How to Teach Successfully in Today’s Educational Battlegrounds

Posted on July 27, 2021


Okay, here’s a lesson we all need to hear. As so many things that pop into this column, I borrowed it from someone else, this time from a bright and imaginative person who teaches at Duke in Durham, N. C. and surprised me just about totally. Duke is heads over heels into the woke frame of mind, but one prof described a way of reaching students that overrides politics, offenses, and general student angst about their world in a classroom experience that I wish I’d thought of years ago.

What he described is not only for teachers and profs but also for college-age students to help them survive in the cacophony of ideas and shouts and insults that pass off in today’s higher education for education.

Let me say something upfront that is so brazenly common as to easily win me today’s “Simpleton of the Day” Award. Today’s students are tomorrow’s leaders; teach them and they will teach the next generation of teachers all the way from kindergarten through graduate programs.

So, you are wondering, what is this about? I like to offer solutions whenever I criticize something or somebody and this professor recently has been teaching in a way so simple that one has to thunk one’s head and say or think, “why didn’t I think of that!”

John Rose teaches ethics and Christian theology and in some of his classes, like “Conservatism,” and “Political Polarization” he requires his students “to engage with all sides of today’s hottest political issues.” So far, so good. Any one of us can do that.

But as Rose wrote in a recent article in the WSJ, there’s a catch, “true engagement, though, requires honesty. In a survey of one of his classes this spring, “68% told me they self-censor on certain political topics even around good friends.” That includes both conservative and liberals.

One student confessed honestly, “As a Duke student, it is difficult to be both a liberal and a Zionist,” and another remarked, “Although I support most BLM ideas, I do not feel that I can have any conversation that even slightly criticizes the movement.” So, to stop “self-censoring, a few agreed-on classroom principles are necessary,” observed Rose.

On the first day, “I tell students that no one will be canceled, meaning no social or professional penalties for students resulting from things they say inside the class.”

Rose adds, “if you believe in policing your fellow students, I say, you’re in the wrong room. I insist that goodwill should always be assumed, and that all opinions can be voiced, provided they are offered in the spirit of humility and charity.”

Then Rose adds, “I give students a chance to talk about the fact that they can no longer talk. I let them share their anxieties about being socially or professionally penalized for dissenting. What students discover is that they are not alone in their misgivings.”

And then the best part. “Having now run,” Rose writes, “the experiment with 300 undergraduates, I no longer wonder what would happen if students felt safe enough to come out of their shells. They flourish. In one class, my students had a serious but respectful discussion of critical race theory…. on a different day, they spoke up for all positions on abortion. When a liberal student mentioned this to a friend outside class, she was met with disbelief: ‘Let me get this straight,” her buddy commented, ‘real Duke students in an actual class were discussing abortion and some of them actually admitted to being pro-life?’ For my student’s part,” continued Rose, “she was no longer shocked the conversation had taken place, nor scandalized at the views of her classmates.”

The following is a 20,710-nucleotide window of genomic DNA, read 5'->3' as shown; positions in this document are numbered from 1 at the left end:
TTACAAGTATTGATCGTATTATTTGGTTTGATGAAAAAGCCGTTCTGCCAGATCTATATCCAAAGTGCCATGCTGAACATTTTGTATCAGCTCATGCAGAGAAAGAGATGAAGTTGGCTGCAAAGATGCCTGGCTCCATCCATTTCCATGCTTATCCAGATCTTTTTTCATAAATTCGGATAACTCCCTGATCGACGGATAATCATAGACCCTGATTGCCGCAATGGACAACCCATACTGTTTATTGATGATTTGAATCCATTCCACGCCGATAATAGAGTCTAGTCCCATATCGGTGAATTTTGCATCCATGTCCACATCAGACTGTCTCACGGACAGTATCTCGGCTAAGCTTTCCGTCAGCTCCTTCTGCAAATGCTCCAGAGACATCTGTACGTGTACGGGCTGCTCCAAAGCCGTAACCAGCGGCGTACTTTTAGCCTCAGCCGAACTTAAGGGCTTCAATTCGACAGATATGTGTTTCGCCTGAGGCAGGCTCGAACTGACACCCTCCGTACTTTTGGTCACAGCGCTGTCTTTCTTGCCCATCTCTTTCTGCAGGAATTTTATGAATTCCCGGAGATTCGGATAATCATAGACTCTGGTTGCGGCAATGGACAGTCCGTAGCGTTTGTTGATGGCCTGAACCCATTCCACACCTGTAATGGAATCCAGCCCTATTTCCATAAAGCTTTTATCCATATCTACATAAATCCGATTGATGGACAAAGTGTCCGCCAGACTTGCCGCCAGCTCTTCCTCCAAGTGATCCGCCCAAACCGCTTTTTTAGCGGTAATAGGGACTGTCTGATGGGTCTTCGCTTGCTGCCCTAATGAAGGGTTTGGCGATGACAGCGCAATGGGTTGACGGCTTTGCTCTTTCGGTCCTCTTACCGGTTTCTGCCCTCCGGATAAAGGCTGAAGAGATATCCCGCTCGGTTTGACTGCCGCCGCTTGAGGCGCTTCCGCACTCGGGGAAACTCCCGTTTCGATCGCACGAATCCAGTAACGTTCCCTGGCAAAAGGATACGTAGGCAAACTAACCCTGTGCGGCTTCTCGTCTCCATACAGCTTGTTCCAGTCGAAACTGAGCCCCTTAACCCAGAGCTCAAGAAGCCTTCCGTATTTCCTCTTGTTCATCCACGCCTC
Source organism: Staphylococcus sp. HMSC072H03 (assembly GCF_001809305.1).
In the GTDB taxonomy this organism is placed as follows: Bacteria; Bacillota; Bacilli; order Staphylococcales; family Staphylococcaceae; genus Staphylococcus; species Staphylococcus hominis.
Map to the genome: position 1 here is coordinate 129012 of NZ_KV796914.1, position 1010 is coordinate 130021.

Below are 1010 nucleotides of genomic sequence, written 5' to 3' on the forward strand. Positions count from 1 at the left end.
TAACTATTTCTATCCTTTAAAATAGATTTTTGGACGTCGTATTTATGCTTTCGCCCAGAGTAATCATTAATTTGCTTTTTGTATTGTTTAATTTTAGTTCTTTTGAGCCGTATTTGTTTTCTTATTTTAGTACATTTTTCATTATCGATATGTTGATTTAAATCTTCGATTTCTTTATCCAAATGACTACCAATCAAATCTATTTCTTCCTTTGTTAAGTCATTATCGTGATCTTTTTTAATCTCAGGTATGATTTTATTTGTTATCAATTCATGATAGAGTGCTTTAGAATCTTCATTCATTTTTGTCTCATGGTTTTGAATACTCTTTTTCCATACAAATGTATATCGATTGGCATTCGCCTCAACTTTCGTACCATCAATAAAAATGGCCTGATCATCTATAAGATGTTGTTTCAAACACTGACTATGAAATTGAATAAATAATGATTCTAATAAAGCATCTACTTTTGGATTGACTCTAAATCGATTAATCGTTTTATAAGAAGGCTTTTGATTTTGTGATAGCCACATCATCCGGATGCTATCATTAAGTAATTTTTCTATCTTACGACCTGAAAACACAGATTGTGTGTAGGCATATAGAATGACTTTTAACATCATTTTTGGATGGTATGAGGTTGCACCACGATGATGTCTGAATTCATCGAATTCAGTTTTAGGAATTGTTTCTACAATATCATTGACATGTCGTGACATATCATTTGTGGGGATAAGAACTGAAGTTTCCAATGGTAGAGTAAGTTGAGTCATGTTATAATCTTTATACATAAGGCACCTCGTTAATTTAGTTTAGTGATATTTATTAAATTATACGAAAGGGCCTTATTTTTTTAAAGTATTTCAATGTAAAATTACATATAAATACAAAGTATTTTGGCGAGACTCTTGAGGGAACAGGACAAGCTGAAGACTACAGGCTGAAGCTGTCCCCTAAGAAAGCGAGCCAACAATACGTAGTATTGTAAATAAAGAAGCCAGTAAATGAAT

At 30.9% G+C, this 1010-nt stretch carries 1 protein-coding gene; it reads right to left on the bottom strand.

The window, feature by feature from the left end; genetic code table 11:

Then the real shocker. “Not long after Jan. 6, I asked my students how many of them had a family member or friend who voted for Donald Trump. In a class of 56, 50 hands went up. I then asked them to keep their hands up if they thought this person’s vote was motivated by anything unsavory—say, sexism or racism. Every hand but two went down.”

“I could see that students were surprised,” noted Rose. “Turns out, their Trump-supporting cousin wasn’t the exception. When you actually know others, they aren’t an abstraction onto which you can project your own political narratives. The same is true in the classroom.”

“On the last day of class this term,” wrote Rose, “several of my students thanked their counterparts for the gift of civil disagreement. Students told me of unlikely new friendships made. Some existing friendships, previously strained by political differences, were mended. All of this should give hope to those worried that polarization has made dialogue impossible in the classroom. Not only is it possible, it’s what students pine for.”

The lesson is clear. Restore a sense of civility in classrooms devoted to modern issues. Those teaching history, the social sciences, and humanities at all levels of education, can do the same. Rose reminded hardline Progressives that the tradition of true liberalism is to broaden the welcome to all, not just those thinking like you.

Then Rose addressed conservatives as well: “don’t write off the modern university; in continuing to support it, you’ll uphold your own tradition’s commitment to passing down wisdom,” and I would add the experiences that are the building blocks of wisdom.

Rose adds a bit of avuncular advice as well. I especially liked his last sentence. “Both sides should support efforts within universities that promote civil discourse. We’ll all be happier about the state of the country if we do. After all, as they say, what starts on campus doesn’t stay on campus.”

Mr. Rose is associate director of the Arete Initiative at Duke University’s Kenan Institute for Ethics

Published as “How to teach successfully in today’s educational battlegrounds,” in The Tuscaloosa News, Sunday July 4, 2021